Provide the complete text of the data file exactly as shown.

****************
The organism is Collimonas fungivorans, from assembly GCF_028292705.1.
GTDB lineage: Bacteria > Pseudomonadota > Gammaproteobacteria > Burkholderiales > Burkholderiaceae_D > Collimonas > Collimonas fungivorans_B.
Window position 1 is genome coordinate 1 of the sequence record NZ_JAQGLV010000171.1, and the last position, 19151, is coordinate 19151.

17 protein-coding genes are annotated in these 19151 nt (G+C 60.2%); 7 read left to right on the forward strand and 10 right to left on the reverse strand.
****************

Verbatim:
The organism is Collimonas fungivorans, from assembly GCF_028292705.1.
GTDB lineage: Bacteria > Pseudomonadota > Gammaproteobacteria > Burkholderiales > Burkholderiaceae_D > Collimonas > Collimonas fungivorans_B.
Window position 1 is genome coordinate 1 of the sequence record NZ_JAQGLV010000171.1, and the last position, 19151, is coordinate 19151.

17 protein-coding genes are annotated in these 19151 nt (G+C 60.2%); 7 read left to right on the forward strand and 10 right to left on the reverse strand.